Internet Archive Loses Historic Copyright Case, Vows to Appeal

IA was sued for lifting lending limits on ebooks it had scanned itself.
Image: Getty Images

The Internet Archive has pledged to appeal a judge's decision in a landmark copyright case brought against it by major publishers. In the case, the judge determined that the Internet Archive is liable for copyright infringement for a book lending library that became popular during the early stages of COVID-19. 


Three years ago, the Internet Archive lifted one-to-one lending limits for 3.6 millions books to help countless teachers and students access materials that no one expected would suddenly become unavailable because of widespread COVID-19 lockdowns. This prompted four of the largest book publishers in the world to retaliate, suing the Internet Archive for copyright infringement. 

Friday afternoon, Judge John G. Koeltl had found that the Internet Archive’s legal defense did not demonstrate how the nonprofit library’s actions excused them from infringing on publishers’ and authors’ copyrights. 

Within hours of receiving the news, the Internet Archive announced its plan to appeal. Digital rights advocates, copyright lawyers, authors, and just overall fans of the Internet Archive have been quick to raise their fists in solidarity. 

The decision is a major blow. The Internet Archive, which has become the poster child of a revolution on behalf of all libraries’ rights to own, lend, and preserve digital books, lost its motion for summary judgment

This means that a new legal precedent has been set in U.S. case law that will affect how courts interpret exceptions to copyright infringement as they apply to how libraries lend digital books. This will also affect the overall perception of controlled digital lending, the legal framework that over 70,000 daily Internet Archive book borrowers have come to rely on.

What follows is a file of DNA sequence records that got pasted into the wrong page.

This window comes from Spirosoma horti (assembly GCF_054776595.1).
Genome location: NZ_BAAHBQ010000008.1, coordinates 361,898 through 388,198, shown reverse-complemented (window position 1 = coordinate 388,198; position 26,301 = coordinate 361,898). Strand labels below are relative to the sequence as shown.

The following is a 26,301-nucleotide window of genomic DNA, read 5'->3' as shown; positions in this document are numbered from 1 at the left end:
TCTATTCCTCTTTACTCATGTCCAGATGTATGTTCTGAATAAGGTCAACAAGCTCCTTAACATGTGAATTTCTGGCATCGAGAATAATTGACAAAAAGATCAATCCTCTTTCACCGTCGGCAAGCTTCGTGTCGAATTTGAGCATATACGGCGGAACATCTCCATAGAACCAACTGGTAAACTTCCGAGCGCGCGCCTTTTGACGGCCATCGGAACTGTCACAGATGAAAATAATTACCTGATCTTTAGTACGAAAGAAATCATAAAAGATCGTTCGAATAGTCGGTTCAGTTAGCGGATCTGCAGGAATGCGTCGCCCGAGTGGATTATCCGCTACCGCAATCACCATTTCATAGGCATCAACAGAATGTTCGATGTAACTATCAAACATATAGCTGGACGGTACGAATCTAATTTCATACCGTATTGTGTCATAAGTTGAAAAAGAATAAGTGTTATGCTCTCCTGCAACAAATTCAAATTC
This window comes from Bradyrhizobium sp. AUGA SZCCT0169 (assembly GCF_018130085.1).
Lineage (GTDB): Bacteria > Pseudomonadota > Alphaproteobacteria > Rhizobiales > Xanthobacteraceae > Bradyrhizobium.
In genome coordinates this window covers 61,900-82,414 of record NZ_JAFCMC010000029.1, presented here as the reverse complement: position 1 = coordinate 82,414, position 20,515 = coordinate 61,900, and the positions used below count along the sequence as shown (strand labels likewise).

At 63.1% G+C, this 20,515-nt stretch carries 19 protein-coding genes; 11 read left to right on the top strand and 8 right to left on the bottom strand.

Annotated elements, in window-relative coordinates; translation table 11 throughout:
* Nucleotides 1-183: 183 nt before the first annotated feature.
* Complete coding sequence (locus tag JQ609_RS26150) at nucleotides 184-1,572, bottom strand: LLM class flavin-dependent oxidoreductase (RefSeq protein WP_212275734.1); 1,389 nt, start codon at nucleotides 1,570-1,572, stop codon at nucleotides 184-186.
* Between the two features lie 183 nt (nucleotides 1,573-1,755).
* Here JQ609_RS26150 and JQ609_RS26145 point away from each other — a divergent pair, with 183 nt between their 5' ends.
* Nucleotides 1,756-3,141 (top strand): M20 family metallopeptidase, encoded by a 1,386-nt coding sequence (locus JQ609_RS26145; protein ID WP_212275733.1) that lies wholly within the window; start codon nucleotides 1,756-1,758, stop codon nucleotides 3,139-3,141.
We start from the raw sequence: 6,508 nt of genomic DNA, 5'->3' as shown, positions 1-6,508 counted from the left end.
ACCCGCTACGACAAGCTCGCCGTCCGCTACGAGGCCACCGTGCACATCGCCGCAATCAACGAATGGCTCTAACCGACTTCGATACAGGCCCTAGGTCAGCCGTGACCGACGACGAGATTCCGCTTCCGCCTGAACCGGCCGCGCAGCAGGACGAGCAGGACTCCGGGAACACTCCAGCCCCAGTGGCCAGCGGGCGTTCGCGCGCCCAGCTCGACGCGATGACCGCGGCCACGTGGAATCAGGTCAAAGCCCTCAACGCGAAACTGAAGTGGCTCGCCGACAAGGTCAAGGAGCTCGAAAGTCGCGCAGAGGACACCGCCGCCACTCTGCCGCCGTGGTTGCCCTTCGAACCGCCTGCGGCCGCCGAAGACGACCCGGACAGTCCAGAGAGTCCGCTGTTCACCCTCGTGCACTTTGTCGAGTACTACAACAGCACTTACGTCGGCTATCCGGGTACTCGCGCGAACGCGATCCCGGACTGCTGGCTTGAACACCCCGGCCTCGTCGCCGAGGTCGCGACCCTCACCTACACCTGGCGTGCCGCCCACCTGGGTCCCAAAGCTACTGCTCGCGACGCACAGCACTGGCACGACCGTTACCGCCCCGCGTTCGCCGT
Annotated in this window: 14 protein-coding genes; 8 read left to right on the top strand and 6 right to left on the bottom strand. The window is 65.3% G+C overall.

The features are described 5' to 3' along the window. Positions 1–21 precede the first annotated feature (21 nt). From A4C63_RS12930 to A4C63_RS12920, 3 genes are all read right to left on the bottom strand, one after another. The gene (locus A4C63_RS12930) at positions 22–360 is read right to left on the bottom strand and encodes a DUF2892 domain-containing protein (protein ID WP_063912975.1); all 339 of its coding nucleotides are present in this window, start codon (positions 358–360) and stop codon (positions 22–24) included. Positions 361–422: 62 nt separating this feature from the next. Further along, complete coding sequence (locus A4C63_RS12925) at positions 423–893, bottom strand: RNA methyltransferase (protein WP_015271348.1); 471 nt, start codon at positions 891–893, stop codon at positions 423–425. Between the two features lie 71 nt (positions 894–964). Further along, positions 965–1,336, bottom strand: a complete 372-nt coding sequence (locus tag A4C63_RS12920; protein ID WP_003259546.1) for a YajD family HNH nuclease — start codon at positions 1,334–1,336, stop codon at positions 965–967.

The Internet Archive isn’t the only library that practices controlled digital lending, or book digitization. Many libraries practice controlled digital lending, which doesn’t always include scanning an entire book. To determine whether a certain application of controlled digital lending is fair use, a judge has four factors to go off: the purpose and character of the use, including whether the use is commercial or educational; the nature of the copyrighted work; the amount and substantiality of the portion taken; and the effect of the use upon the potential market.

In Hachette vs. the Internet Archive, Koeltl ruled that the publishers had a stronger claim to all four factors. 

“What happened here is their fair use argument was just terrible,” Devlin Hartline, legal fellow for Hudson Institute’s Forum for Intellectual Property, told Motherboard. “What really got them was the first factor [of fair use] which looks at the purpose and character of the use, and in the second circuit, that’s essentially turned into one test, is it transformative.” 

Both the publishers and the Internet Archive thought the fourth factor would work out in their favor. Ahead of the oral arguments, Joe Gratz, partner in Morrison Foerster’s Copyright Group and co-counsel to the Internet Archive told Motherboard that lending data from OverDrive, a leading ebook vendor for libraries, demonstrated exactly how many times a given book was lent in a given month is what led the defense to be able to conduct their own analysis. That lending data from OverDrive remains sealed to the public.


“[The plaintiffs] didn’t present any economic sort of quantitative analysis of how this affected them at all,” Gratz told Motherboard. “In fact, they told their experts not to conduct their own quantitative analysis of how much this affected them. They just sort of came up with reasons they didn't think our analysis was fully reliable, or ways that it could be improved.”